Saturday, 19 March 2011

Super washout?

Here I am again, talking about the moon. Today's the day for the phenomenon known as the Super Moon, and tonight's the night when we are supposed to see the moon at its closest approach to our Earth since 18 years ago.

According to astronomers, the moon's orbit around the Earth is not circular but eliptical. This means that on an average, the moon can be as far as 364,000 kilometres away from us or as near as 364,000 kilometres to us.

And astronomers also tell us that tonight - or today, whatever - the moon swings its closest to us since 1993 and a "mere" 357,000 kilometres will separate us. Mathematically, tonight's moon is supposed to be 14 percent bigger and 30 percent brighter than the moon at its furthest distance. But as if we can really tell visually from Earth.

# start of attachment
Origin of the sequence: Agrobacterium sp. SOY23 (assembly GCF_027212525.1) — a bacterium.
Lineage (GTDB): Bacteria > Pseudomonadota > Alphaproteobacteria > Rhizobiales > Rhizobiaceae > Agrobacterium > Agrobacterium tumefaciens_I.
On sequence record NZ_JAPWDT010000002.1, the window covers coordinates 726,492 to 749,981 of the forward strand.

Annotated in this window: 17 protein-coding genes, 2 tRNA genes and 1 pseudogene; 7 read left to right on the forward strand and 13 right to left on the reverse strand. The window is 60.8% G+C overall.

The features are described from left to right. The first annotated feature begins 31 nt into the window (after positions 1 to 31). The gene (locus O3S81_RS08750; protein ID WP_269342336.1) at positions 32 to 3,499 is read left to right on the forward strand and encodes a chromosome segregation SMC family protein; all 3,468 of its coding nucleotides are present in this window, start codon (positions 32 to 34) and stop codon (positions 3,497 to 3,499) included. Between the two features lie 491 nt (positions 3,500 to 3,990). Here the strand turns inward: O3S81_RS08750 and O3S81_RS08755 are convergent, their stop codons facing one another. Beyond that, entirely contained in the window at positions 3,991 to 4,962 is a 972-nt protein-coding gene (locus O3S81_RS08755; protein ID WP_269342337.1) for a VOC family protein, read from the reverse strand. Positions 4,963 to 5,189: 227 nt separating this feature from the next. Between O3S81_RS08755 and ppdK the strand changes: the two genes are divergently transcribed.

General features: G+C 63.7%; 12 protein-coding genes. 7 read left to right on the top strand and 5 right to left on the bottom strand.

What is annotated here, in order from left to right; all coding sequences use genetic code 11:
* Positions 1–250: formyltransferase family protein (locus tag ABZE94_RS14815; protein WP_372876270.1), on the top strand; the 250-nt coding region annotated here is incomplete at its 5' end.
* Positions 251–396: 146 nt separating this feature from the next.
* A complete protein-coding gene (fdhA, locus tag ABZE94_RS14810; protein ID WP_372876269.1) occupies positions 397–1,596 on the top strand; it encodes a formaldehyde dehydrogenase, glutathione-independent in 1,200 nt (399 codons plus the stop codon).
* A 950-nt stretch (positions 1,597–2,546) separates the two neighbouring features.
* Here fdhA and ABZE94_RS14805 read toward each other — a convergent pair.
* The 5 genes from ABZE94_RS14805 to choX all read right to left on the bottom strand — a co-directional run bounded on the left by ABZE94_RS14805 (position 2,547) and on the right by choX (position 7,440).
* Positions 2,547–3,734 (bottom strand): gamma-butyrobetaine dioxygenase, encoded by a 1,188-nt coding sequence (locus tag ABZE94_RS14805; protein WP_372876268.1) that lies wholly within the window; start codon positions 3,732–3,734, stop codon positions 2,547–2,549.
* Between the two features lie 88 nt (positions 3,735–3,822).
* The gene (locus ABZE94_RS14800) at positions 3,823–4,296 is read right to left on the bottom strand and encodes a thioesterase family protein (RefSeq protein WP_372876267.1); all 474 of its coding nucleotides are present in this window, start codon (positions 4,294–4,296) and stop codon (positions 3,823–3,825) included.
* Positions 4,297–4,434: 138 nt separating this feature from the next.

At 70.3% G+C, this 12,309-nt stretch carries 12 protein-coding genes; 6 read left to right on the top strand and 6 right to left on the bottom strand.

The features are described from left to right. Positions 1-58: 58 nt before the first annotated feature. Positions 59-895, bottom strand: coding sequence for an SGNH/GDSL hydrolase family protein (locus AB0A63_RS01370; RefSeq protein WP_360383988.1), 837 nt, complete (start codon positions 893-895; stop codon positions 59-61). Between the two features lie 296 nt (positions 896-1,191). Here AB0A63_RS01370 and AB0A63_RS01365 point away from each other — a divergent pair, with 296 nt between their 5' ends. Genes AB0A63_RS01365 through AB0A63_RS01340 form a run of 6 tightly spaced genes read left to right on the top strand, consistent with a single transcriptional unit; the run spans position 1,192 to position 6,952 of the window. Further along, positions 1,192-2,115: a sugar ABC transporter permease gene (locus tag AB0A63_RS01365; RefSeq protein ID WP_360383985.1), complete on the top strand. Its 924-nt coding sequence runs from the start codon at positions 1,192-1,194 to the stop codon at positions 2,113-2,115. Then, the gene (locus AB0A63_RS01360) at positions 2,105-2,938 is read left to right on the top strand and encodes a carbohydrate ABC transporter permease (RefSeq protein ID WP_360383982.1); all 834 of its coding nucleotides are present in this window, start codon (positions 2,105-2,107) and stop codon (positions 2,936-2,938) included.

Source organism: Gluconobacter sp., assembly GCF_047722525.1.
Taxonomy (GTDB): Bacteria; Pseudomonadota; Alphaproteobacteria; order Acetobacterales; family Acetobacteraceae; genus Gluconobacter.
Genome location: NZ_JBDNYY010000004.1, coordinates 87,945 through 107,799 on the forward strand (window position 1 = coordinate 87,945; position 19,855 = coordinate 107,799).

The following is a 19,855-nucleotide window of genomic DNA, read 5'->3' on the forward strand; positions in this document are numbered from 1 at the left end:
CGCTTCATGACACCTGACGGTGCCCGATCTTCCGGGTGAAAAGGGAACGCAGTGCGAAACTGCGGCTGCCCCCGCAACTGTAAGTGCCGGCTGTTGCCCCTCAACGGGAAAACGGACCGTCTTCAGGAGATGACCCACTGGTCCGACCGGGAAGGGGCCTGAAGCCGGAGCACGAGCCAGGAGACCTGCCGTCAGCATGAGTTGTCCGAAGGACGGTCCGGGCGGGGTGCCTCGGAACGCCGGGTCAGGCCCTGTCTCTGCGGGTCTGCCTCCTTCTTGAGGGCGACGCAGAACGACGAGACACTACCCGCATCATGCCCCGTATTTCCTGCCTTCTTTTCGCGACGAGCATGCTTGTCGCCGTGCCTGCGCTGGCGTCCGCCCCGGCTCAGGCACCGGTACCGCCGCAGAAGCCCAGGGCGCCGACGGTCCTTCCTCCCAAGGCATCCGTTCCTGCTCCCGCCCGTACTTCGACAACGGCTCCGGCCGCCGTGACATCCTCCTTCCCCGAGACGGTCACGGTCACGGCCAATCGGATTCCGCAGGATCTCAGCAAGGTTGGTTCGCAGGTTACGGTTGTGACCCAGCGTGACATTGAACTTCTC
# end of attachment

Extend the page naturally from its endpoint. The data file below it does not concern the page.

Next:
Moonrise at George Town, Penang will be at 7.05pm and the full moon will occur at 2.10am. But with our luck here in Malaysia, most probably we'll see nothing! The weather has been wet and it is raining almost every evening. How on earth are we going to see the moon under this condition? Even if it doesn't rain tonight, I think what we'll see is just a hazy, fazy blob of diffused light in the sky. So much for the super, duper moon, I say! But nevertheless, I'll still be keeping my fingers crossed.

1 comment:

Ted Targosz said...

here comes the science...
http://science.nasa.gov/science-news/science-at-nasa/2011/16mar_supermoon/